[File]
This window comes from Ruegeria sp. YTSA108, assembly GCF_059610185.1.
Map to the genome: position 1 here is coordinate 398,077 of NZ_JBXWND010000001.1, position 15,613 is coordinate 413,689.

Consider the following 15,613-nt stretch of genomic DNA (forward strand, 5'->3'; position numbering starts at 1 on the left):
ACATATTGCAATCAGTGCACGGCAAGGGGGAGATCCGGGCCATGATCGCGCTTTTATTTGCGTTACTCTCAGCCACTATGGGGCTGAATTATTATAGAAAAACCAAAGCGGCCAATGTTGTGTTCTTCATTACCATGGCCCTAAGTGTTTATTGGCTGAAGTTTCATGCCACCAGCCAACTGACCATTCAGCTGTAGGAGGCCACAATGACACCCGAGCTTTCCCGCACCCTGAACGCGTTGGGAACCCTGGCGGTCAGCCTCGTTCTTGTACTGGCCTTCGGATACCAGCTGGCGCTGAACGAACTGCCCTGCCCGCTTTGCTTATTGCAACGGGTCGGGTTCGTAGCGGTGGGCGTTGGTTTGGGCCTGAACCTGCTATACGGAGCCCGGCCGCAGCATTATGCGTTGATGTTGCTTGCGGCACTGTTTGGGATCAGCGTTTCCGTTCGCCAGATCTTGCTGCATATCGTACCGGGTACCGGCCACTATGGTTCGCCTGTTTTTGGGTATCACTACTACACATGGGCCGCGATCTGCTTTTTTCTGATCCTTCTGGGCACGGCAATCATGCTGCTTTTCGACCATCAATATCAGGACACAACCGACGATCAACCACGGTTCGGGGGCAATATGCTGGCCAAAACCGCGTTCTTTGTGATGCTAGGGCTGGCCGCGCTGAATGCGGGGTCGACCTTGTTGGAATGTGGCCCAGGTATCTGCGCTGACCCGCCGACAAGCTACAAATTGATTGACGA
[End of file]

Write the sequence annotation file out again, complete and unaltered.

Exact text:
This window comes from Ruegeria sp. YTSA108, assembly GCF_059610185.1.
Map to the genome: position 1 here is coordinate 398,077 of NZ_JBXWND010000001.1, position 15,613 is coordinate 413,689.

Consider the following 15,613-nt stretch of genomic DNA (forward strand, 5'->3'; position numbering starts at 1 on the left):
ACATATTGCAATCAGTGCACGGCAAGGGGGAGATCCGGGCCATGATCGCGCTTTTATTTGCGTTACTCTCAGCCACTATGGGGCTGAATTATTATAGAAAAACCAAAGCGGCCAATGTTGTGTTCTTCATTACCATGGCCCTAAGTGTTTATTGGCTGAAGTTTCATGCCACCAGCCAACTGACCATTCAGCTGTAGGAGGCCACAATGACACCCGAGCTTTCCCGCACCCTGAACGCGTTGGGAACCCTGGCGGTCAGCCTCGTTCTTGTACTGGCCTTCGGATACCAGCTGGCGCTGAACGAACTGCCCTGCCCGCTTTGCTTATTGCAACGGGTCGGGTTCGTAGCGGTGGGCGTTGGTTTGGGCCTGAACCTGCTATACGGAGCCCGGCCGCAGCATTATGCGTTGATGTTGCTTGCGGCACTGTTTGGGATCAGCGTTTCCGTTCGCCAGATCTTGCTGCATATCGTACCGGGTACCGGCCACTATGGTTCGCCTGTTTTTGGGTATCACTACTACACATGGGCCGCGATCTGCTTTTTTCTGATCCTTCTGGGCACGGCAATCATGCTGCTTTTCGACCATCAATATCAGGACACAACCGACGATCAACCACGGTTCGGGGGCAATATGCTGGCCAAAACCGCGTTCTTTGTGATGCTAGGGCTGGCCGCGCTGAATGCGGGGTCGACCTTGTTGGAATGTGGCCCAGGTATCTGCGCTGACCCGCCGACAAGCTACAAATTGATTGACGA